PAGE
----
The parliamentary forum proceeded to publish a damning report accusing
the ruling ZANU PF of engaging in state-sanctioned violence to burgeon
opposition supporters into submission. On its part, the government dismissed
the report as biased and based on the whims of hostile Western powers who
reportedly sponsored the forum.
      Sources in Gaborone, Botswana, the seat of the SADC secretariat, and
Windhoek, Namibia, the seat of the parliamentary forum, yesterday revealed
the grouping was still awaiting a response from the Zimbabwean government,
with the election less than three weeks away.
      The same sources said the forum wrote to President Mugabe two weeks
ago seeking permission to observe the elections.
      SADC civic groups and the MDC charge that the government is punishing
the parliamentary forum for giving the 2002 elections the thumbs down when a
number of invited regional delegations had declared President Mugabe's poll
victory as legitimate.
      Sources said Botswana's Finance Minister, Duke Lefgoko, had been
pencilled in to head the parliamentary delegation, which had been set to
leave for Harare before the end of next week. Lefgoko was part of the
forum's 2002 mission.
      "It does not hold water for the government to say that the forum
should come under SADC. These are two different entities," said Reginald
Matchaba-Hove, chairman of the Zimbabwe Election Support Network.
      Government spokesperson George Charamba, who was quoted in the state
media saying the invitation extended to SADC covered all its ancillary
bodies and that the parliamentary forum should not expect special treatment,
was not immediately available for comment yesterday.
      The African National Congress, South Africa's ruling party, and the
Inkatha Freedom Party (IFP) have also expressed outrage at the exclusion of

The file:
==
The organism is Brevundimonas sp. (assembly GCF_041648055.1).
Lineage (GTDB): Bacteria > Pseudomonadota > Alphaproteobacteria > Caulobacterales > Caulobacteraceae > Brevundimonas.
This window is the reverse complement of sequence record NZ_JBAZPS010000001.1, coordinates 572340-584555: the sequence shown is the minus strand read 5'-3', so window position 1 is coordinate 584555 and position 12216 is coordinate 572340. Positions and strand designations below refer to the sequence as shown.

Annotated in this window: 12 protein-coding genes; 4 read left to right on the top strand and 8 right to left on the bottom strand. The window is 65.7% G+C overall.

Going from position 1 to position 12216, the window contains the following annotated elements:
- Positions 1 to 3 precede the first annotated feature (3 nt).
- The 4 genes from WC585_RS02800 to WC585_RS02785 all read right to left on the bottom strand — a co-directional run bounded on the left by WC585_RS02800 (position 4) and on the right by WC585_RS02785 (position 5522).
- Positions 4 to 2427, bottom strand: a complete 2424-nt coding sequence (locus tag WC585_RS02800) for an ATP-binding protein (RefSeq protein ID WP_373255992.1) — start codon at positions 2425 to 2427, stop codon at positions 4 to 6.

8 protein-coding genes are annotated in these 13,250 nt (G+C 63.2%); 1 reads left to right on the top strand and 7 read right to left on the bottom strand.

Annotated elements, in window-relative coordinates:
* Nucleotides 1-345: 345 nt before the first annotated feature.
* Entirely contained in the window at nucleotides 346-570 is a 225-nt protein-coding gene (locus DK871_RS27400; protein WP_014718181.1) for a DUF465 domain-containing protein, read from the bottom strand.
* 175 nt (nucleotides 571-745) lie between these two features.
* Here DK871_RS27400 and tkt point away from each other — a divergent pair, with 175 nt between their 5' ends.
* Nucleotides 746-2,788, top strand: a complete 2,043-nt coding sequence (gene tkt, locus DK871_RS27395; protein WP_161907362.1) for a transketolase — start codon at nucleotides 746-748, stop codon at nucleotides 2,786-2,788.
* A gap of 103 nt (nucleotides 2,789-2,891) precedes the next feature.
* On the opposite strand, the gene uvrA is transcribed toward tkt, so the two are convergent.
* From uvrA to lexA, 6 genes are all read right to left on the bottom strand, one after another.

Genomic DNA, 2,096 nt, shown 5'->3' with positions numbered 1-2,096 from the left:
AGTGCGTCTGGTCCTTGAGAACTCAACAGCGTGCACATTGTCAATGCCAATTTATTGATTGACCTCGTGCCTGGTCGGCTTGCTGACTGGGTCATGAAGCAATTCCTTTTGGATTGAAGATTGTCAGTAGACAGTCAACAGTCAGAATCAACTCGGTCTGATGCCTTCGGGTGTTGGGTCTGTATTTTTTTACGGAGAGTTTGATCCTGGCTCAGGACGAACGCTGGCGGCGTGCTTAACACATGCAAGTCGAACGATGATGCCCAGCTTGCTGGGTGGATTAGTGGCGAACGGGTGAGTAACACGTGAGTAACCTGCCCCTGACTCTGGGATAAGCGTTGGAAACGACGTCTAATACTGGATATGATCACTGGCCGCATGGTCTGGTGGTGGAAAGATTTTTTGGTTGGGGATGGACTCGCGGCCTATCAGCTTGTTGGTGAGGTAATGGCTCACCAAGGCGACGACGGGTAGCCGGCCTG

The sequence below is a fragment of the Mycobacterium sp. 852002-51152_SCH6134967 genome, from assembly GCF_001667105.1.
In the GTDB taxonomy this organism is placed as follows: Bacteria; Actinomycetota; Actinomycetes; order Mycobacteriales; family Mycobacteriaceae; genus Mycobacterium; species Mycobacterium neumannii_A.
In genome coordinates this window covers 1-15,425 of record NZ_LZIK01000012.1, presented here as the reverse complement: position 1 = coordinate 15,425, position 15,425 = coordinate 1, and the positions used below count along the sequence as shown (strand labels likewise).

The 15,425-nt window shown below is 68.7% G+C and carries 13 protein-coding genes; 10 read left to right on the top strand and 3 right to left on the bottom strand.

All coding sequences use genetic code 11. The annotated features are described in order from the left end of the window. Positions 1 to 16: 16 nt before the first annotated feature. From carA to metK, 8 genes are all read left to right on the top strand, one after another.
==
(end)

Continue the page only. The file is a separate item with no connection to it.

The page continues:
the SADC parliamentary forum.

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      Election resurrects inter-party talks ghost

      Staff Reporter
      3/10/2005 7:24:20 AM (GMT +2)

      KEY players in the watershed March 31 polls, the ruling ZANU PF and
the Movement for Democratic Change (MDC), have upped their campaign tempos,
as it also emerged this week the victorious party would be under pressure to
revive the failed inter-party talks.

      Highly placed sources said regional leaders, out to have free and fair
polls, were stealthily pushing the twin objectives of ensuring a
violence-free campaign on one hand and thereafter roping the feuding parties
back to the negotiating table on the other.
      The plan, which might hit a brick wall should ZANU PF or the MDC
secure a two-thirds majority, might help stem the political crisis that has
stalked the country since the disputed 2000 and 2002 elections, they say.
      "The plan is bound to work this time around. Both parties have a lot
to lose should they continue to pull in different directions," said a
      Inter-party talks between ZANU PF and the MDC were put in the deep
freezer in mid-2002 mainly because of the intransigent positions taken by
the feuding parties.
      South African President Thabo Mbeki had tried to play the midwifery
role in striking a negotiated settlement to Zimbabwe's multi-layered crisis,
but his June 2004 deadline also failed to thaw the freezing political
      Despite the grand plan to heal the political sores, which have
lengthened efforts to resuscitate the economy, ZANU PF and the MDC are, for
now, focused on throwing everything they have into the March 31
parliamentary polls that have courted the world's attention.
      The MDC, which would be seeking to upset ZANU PF's 25-year-grip on
power, said it has entered the race "with a heavy heart" and "under protest"
citing government's failure to fully adhere to principles and guidelines of
holding democratic elections in the region.
      Preparations for the elections, which would also pit other fringe
political parties against the MDC and ZANU PF, have so far been peaceful
with no major incidences of violence reported.
      The main opposition party would again be riding on the politics of the
stomach in the wake of imminent food shortages, which could be aggravated by
poor rains this season.
      ZANU PF is using the land reform and current efforts to turn around
the economy to woo
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      From Page 1
      voters, while blaming the current economic challenges on interference
from the MDC and its foreign allies out to effect a regime change.
      Internal fights that have rocked both ZANU PF and the MDC, which have
led to the mushrooming of independents candidates, could turn out to be
their biggest undoing.
      Both parties, said analysts, would also have to fight voter apathy to
enhance their chances of winning.